Sadly, the technology supporting this great initiative isn’t so good.
Firstly, the membership renewal process is clunkier than a Penny Farthing. I managed to pay “£0.00” no fewer than six times in trying to pay £10 to renew for September. I was actually charged £60 but did get a full refund when I pointed out the error to staff at TfGM, who were incredibly helpful. They said there’d been a computer error affecting quite a few people. Even so, the entry card STILL didn’t work.
Pedal forward to November, and the same has happened. Yesterday I was charged “0.00” for a month but assumed that it meant a tenner had been taken. I’m still not sure.
Unfortunately, clunky membership renewal was the least of my worries. There was a total lockout for cyclists arriving at the hub’s car park entrance yesterday. Neither of the two intercom buttons were of any use – Piccadilly Tower reception couldn’t help and the Edinburgh Cycle Shop people no longer seem to have any involvement (they shut their hub workshop down months ago). This being before 9am, no one could be raised at TfGM.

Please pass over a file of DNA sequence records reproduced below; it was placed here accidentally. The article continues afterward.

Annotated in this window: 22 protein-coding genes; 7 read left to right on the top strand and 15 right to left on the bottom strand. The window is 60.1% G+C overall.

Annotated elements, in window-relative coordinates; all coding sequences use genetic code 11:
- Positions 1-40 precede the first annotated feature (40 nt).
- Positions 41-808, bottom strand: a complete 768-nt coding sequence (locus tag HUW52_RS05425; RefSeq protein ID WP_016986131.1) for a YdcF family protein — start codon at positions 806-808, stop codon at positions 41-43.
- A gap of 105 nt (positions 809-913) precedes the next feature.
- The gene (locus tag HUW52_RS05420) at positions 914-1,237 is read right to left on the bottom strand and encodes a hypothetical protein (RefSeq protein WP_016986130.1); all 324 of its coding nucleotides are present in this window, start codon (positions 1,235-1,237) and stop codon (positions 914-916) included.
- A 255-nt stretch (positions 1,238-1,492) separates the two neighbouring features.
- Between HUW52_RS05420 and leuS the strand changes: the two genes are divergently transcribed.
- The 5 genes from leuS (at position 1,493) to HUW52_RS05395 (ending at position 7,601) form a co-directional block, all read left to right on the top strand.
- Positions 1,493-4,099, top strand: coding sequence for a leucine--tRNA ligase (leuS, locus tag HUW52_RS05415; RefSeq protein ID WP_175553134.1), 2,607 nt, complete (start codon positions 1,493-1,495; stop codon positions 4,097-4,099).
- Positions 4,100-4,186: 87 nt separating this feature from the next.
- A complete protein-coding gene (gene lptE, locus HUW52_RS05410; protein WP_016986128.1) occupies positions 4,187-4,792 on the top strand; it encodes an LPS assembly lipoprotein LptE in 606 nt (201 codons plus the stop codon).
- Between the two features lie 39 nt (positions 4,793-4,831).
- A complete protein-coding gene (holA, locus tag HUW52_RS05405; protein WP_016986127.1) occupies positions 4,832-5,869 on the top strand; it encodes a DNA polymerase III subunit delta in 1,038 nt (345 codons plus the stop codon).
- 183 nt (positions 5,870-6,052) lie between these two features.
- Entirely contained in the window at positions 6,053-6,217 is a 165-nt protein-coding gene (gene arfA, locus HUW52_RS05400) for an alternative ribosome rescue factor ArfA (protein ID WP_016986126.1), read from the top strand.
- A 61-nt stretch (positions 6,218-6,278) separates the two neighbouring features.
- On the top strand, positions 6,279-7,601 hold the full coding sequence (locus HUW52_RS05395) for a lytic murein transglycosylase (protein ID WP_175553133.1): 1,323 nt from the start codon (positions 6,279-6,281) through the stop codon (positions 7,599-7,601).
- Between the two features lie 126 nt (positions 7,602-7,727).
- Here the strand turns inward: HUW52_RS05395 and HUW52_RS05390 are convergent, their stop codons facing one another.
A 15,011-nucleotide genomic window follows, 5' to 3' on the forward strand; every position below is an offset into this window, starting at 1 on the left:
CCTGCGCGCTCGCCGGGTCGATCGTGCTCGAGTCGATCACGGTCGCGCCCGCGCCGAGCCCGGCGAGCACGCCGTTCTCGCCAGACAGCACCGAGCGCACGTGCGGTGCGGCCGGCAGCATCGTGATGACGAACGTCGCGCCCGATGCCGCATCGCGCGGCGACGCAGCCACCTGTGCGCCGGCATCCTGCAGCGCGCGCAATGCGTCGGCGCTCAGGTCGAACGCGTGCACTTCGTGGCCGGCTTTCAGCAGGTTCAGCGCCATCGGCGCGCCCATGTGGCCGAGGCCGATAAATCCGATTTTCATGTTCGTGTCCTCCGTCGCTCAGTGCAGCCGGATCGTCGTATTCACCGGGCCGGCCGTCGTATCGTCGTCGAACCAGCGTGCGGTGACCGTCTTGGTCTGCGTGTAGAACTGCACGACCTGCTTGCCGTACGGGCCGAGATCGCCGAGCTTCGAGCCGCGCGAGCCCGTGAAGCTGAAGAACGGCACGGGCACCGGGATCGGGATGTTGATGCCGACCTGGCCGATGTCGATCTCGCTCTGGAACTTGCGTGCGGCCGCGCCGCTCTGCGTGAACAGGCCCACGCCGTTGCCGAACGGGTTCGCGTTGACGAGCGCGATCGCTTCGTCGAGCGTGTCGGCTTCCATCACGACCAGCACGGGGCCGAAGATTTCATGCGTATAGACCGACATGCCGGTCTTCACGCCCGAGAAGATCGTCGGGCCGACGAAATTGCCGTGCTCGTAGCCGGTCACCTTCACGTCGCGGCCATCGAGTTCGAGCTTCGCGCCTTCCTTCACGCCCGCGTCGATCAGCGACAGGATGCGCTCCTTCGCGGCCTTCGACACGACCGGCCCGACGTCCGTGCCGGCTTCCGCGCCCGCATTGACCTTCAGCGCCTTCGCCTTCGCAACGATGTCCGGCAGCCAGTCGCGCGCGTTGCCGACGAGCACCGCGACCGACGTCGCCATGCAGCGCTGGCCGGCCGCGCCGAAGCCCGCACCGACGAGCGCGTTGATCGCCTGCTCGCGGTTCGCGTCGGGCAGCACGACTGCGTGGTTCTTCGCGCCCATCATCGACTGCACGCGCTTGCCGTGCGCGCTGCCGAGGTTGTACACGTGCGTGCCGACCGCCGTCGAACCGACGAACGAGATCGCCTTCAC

We eventually managed to get in through the Piccadilly pedestrian entrance, entailing carrying our bikes down several flights of stairs. But guess what? Come home time, my newly renewed membership card wasn’t working. I was only able to retrieve my bike by tailgating someone else. It’s not good enough.
Cycling in Greater Manchester isn’t perfect, particularly at this time of year. But the cycle hub should surely take away some of the hardship, not make it even more of a hassle. I’ll try again today but I’m concerned about not being able to get in.
Guided bus ways and tram line extensions are expensive components in a complicated jigsaw of fully integrated transport. But spare a bit of change to maintain the technology that supports the cyclist too, or you’ll risk alienating the best ambassadors there are for alternative forms of transport.